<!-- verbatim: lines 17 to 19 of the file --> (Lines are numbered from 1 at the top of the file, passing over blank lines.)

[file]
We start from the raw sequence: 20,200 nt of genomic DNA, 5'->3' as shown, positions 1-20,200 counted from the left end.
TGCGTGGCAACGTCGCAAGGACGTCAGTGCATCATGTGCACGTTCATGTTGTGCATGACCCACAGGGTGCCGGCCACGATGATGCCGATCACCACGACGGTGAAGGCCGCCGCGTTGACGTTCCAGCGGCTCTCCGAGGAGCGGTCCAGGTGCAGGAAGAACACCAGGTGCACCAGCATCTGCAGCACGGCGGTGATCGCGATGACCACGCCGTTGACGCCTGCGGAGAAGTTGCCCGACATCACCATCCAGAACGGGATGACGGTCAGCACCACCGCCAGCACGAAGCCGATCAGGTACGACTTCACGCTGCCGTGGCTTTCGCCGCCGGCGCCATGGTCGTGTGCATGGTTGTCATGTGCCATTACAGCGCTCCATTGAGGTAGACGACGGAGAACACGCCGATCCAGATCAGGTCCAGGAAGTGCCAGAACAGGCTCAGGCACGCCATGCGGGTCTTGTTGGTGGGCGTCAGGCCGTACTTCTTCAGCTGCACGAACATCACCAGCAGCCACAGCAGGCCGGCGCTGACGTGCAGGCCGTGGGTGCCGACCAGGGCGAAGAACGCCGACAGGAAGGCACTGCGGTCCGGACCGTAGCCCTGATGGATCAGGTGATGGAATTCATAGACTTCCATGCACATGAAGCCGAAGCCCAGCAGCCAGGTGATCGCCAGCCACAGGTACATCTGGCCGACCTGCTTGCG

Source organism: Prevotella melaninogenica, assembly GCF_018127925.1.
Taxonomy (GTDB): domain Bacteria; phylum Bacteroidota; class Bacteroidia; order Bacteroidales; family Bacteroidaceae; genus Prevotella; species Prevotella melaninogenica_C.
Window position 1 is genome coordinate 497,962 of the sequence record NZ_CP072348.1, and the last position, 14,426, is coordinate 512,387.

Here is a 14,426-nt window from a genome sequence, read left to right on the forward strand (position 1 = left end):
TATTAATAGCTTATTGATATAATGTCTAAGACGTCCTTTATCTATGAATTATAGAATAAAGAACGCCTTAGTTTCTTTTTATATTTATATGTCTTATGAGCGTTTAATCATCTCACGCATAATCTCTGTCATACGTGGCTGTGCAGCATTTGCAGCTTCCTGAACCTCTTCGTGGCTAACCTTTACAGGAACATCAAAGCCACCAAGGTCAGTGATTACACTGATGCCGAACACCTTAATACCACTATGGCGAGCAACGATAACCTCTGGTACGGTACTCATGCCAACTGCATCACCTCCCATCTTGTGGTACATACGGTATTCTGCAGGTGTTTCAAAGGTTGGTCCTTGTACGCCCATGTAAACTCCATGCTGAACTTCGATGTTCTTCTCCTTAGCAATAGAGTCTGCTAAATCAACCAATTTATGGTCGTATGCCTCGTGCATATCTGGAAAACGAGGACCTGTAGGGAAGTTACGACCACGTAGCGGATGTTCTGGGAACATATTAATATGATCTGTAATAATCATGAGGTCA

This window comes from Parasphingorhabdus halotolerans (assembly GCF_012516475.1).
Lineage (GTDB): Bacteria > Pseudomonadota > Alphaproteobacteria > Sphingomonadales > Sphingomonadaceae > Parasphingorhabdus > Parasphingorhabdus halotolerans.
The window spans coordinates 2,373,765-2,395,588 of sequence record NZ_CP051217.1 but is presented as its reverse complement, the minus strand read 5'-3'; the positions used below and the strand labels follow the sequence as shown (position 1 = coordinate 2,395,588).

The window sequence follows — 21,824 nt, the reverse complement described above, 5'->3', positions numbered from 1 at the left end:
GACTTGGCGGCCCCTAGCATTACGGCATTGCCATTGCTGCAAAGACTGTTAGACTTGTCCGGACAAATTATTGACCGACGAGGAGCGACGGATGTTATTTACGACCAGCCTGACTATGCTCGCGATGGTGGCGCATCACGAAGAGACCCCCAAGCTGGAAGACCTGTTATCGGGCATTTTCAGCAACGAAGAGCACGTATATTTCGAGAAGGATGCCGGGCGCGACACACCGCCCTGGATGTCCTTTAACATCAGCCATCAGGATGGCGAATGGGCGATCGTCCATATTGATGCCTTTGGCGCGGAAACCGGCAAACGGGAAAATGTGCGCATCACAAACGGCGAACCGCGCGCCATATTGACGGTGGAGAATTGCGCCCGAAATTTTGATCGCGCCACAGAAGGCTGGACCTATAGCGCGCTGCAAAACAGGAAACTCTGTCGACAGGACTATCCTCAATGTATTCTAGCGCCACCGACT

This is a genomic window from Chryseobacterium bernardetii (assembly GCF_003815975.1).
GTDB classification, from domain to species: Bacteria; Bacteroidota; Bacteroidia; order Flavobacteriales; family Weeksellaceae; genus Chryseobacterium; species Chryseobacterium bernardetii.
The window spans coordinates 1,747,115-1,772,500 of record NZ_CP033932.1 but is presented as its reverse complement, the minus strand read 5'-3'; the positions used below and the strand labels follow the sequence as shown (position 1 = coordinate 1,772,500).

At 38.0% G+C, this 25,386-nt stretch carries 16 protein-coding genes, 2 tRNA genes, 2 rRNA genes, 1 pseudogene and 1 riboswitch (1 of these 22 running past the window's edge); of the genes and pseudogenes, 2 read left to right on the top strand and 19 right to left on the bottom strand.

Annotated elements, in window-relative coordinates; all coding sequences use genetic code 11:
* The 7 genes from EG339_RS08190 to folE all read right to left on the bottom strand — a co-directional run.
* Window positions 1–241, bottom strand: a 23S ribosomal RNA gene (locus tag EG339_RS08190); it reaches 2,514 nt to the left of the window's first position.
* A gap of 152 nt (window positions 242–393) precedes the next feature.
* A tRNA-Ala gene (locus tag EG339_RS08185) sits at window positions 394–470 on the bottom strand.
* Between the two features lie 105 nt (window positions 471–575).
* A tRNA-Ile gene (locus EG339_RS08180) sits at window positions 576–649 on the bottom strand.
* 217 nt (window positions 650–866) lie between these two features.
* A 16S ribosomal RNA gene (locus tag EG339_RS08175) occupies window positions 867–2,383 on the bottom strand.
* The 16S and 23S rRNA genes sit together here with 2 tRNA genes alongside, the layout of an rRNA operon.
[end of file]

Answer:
Annotated elements, in window-relative coordinates; all coding sequences use genetic code 11:
* The 7 genes from EG339_RS08190 to folE all read right to left on the bottom strand — a co-directional run.
* Window positions 1–241, bottom strand: a 23S ribosomal RNA gene (locus tag EG339_RS08190); it reaches 2,514 nt to the left of the window's first position.